In a 1983 article titled "Off the Record," Carol Adams wrote: “History that ignores one-half of the population is bad history.” Adams, both an educator and leading figure in educational reform, was talking about how women’s history is taught–or not taught–in high schools. Adams believed integrating women’s history, which is half of human history, into school curriculums would preserve the integrity of history as a subject while equipping young people with the skills to critically evaluate the world around them. Specifically, to critique a world that she saw as being defined, constructed, and recorded by white men.
Forty years later, I am here to tell you that Carol Adams’s call to action has yet to be embraced. That is not to denigrate the efforts of the many individuals who are working to put women at the front and center of history teaching and history education. Far from it. Nonetheless, reality remains, and the persistent idea that pursuing women’s history is either too challenging—due to a lack of sources—or largely unnecessary lingers.
Somewhere in the middle of these extremes sits the well-worn trope of the “great woman.” You are probably familiar with her from your school days. She might be Boudicca or Queen Elizabeth I. Either way—and to quote Gerda Lerner—she is compensatory history at its finest.
Despite Adams’s call to action and these compensatory women, my experience with women’s history did not start in the history classroom. It started with “Curley’s Wife” in Steinbeck’s novella Of Mice and Men. Why didn’t she have a name, I wondered. I decided to dedicate my life to answering that question, and I am aware of the irony that it was a man who put my feet on this path.
Fast forward two decades, and I have carved out a niche in the subject of history without a Ph.D. This was not for want of trying, by the way, but for want of the cultural and financial capital to get one. As a historian, educator, and history education consultant, I have discovered that, on this side of history, educational publishers and stakeholders dominate.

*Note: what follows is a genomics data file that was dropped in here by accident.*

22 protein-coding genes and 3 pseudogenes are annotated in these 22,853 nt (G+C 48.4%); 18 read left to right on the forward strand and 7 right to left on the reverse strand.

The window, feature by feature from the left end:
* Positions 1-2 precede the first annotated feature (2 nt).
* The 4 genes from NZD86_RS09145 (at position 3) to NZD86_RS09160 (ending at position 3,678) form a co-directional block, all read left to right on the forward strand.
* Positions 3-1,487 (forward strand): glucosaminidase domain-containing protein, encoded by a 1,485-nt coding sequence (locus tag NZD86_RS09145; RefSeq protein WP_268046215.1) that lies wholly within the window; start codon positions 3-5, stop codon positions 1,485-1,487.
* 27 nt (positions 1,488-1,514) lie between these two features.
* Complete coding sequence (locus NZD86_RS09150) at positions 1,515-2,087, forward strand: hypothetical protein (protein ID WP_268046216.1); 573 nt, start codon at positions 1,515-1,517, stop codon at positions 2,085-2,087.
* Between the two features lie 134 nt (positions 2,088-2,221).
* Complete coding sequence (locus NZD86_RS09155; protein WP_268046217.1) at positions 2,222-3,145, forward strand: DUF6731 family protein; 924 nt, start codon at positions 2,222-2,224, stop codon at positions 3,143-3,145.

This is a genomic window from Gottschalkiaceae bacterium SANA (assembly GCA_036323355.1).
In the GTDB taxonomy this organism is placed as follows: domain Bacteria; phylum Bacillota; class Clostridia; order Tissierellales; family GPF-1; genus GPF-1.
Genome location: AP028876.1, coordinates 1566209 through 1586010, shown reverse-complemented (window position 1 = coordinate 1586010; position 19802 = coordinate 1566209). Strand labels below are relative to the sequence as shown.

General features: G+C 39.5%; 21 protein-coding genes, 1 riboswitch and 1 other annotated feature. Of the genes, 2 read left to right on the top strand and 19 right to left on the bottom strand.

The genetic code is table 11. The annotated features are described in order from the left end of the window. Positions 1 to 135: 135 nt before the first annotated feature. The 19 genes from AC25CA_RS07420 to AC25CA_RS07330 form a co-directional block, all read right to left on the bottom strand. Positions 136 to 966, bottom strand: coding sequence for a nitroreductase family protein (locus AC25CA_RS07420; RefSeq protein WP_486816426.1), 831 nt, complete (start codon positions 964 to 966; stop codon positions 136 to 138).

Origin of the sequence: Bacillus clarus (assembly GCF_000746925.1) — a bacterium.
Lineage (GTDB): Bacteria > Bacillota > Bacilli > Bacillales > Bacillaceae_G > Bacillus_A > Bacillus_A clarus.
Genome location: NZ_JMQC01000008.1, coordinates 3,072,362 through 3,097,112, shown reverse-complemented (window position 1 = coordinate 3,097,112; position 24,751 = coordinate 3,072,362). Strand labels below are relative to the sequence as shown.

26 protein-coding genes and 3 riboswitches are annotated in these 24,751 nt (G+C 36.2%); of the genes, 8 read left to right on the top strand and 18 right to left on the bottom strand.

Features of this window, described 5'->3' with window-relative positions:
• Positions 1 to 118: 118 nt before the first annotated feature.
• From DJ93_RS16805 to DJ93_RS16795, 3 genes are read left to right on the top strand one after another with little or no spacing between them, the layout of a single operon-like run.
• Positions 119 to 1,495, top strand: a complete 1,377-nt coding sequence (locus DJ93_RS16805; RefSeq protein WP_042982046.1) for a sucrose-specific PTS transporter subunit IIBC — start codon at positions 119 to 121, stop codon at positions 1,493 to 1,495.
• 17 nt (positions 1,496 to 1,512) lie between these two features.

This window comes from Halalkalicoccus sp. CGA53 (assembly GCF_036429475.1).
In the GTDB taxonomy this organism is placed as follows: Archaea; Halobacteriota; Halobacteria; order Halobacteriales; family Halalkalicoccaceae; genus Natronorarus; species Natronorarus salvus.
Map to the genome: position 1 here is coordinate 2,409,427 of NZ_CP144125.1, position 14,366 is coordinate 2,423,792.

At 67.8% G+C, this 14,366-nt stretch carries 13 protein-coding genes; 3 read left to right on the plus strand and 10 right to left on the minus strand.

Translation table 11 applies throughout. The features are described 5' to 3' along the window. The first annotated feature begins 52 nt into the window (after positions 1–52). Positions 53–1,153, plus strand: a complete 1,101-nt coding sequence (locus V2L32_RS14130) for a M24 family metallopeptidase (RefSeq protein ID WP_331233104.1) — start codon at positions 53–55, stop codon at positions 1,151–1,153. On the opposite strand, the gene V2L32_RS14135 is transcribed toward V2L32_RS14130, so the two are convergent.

I would love to say that women’s history is finally getting the attention it deserves, but if that were true, a job like mine would not exist.
What I have found instead is that women’s history is otherised, especially the histories of women who were not white or drawn from society’s upper classes. The more intersectional you go, the harder it is to find any trace of women in the curriculum.
As an educator, I have witnessed first hand how women’s history is passed off as a marginalised subject. In 2018, I qualified as a secondary history teacher and had to bite my tongue when a former (male) head of the department said that we wouldn’t do ‘women’ with year nine because “we did the suffragettes last year.” At another school, I interviewed and was rejected because my knowledge was “too specialist.” I would be better off at a private school, said the headteacher. What kind of message does that send to young people? It says that knowledge of women’s history is something for those with socioeconomic privilege, not children from all backgrounds. A couple of weeks later, I left teaching.
Now, I work with history teachers in training who often have no knowledge of women’s contribution to the past beyond their roles as royal consorts. The idea that women have built civilization is frequently new and alien, especially to male trainees. Teacher training leaders do little to remedy the invisibility of women’s history, structuring and organising their courses to restrict women to one or a few sessions across the year. I think again about the message this sends to new teachers, but I am reminded that education does not exist in a vacuum. Can real change happen when British society–and society generally–still devalues women and girls?
One of the ways that we can start to promote the study and visibility of women’s history is through collaboration. I have written a schema about Matilda Joslyn Gage, the woman after whom the Matilda Effect in STEM is named. Gage was a campaigner and activist, and she was the first person to document how women inventors and scientists were written out of history. In an ironic twist, Gage was written out of history, thus adding her name to the list of Matilda Effect victims. It is time for us to raise awareness of the often deliberate censorship of women’s contributions to the past so we can start changing the way we think about women now and in the future.
The aim here is not to blame or shame but to galvanise. If my work has taught me anything, it is that raising the profile of women’s history means pulling up our sleeves and working together. Academics, teachers, stakeholders, publishers, all of us have a part to play. History does not exist to preserve any one group; it belongs to the collective, and it will take a collective effort to move women’s history from the periphery, once and for all.
Kaye Jones is a historian, writer, speaker and history education specialist at The Herstorian. She focuses on integrating women into history, especially the history of STEM and industrialisation. You can follow her work on Substack or over on LinkedIn.